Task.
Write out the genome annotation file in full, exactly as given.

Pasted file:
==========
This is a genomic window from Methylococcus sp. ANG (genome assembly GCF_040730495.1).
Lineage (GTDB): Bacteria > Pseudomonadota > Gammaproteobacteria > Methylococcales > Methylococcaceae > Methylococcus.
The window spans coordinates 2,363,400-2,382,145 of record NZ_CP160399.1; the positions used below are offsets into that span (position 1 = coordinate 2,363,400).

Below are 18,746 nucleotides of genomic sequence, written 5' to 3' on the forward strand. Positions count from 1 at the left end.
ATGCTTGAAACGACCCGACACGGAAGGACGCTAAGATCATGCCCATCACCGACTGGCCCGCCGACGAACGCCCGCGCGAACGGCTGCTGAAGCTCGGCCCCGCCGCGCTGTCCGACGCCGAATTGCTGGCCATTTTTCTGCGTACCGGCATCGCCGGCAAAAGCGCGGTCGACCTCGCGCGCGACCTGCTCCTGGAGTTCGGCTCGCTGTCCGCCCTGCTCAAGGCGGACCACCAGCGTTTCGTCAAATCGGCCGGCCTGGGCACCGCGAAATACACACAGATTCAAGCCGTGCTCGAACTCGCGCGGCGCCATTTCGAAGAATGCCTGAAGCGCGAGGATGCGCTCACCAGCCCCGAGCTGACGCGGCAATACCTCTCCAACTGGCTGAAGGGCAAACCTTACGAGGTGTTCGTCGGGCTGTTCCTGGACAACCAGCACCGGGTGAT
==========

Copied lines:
This is a genomic window from Methylococcus sp. ANG (genome assembly GCF_040730495.1).
Lineage (GTDB): Bacteria > Pseudomonadota > Gammaproteobacteria > Methylococcales > Methylococcaceae > Methylococcus.
The window spans coordinates 2,363,400-2,382,145 of record NZ_CP160399.1; the positions used below are offsets into that span (position 1 = coordinate 2,363,400).

Below are 18,746 nucleotides of genomic sequence, written 5' to 3' on the forward strand. Positions count from 1 at the left end.
ATGCTTGAAACGACCCGACACGGAAGGACGCTAAGATCATGCCCATCACCGACTGGCCCGCCGACGAACGCCCGCGCGAACGGCTGCTGAAGCTCGGCCCCGCCGCGCTGTCCGACGCCGAATTGCTGGCCATTTTTCTGCGTACCGGCATCGCCGGCAAAAGCGCGGTCGACCTCGCGCGCGACCTGCTCCTGGAGTTCGGCTCGCTGTCCGCCCTGCTCAAGGCGGACCACCAGCGTTTCGTCAAATCGGCCGGCCTGGGCACCGCGAAATACACACAGATTCAAGCCGTGCTCGAACTCGCGCGGCGCCATTTCGAAGAATGCCTGAAGCGCGAGGATGCGCTCACCAGCCCCGAGCTGACGCGGCAATACCTCTCCAACTGGCTGAAGGGCAAACCTTACGAGGTGTTCGTCGGGCTGTTCCTGGACAACCAGCACCGGGTGAT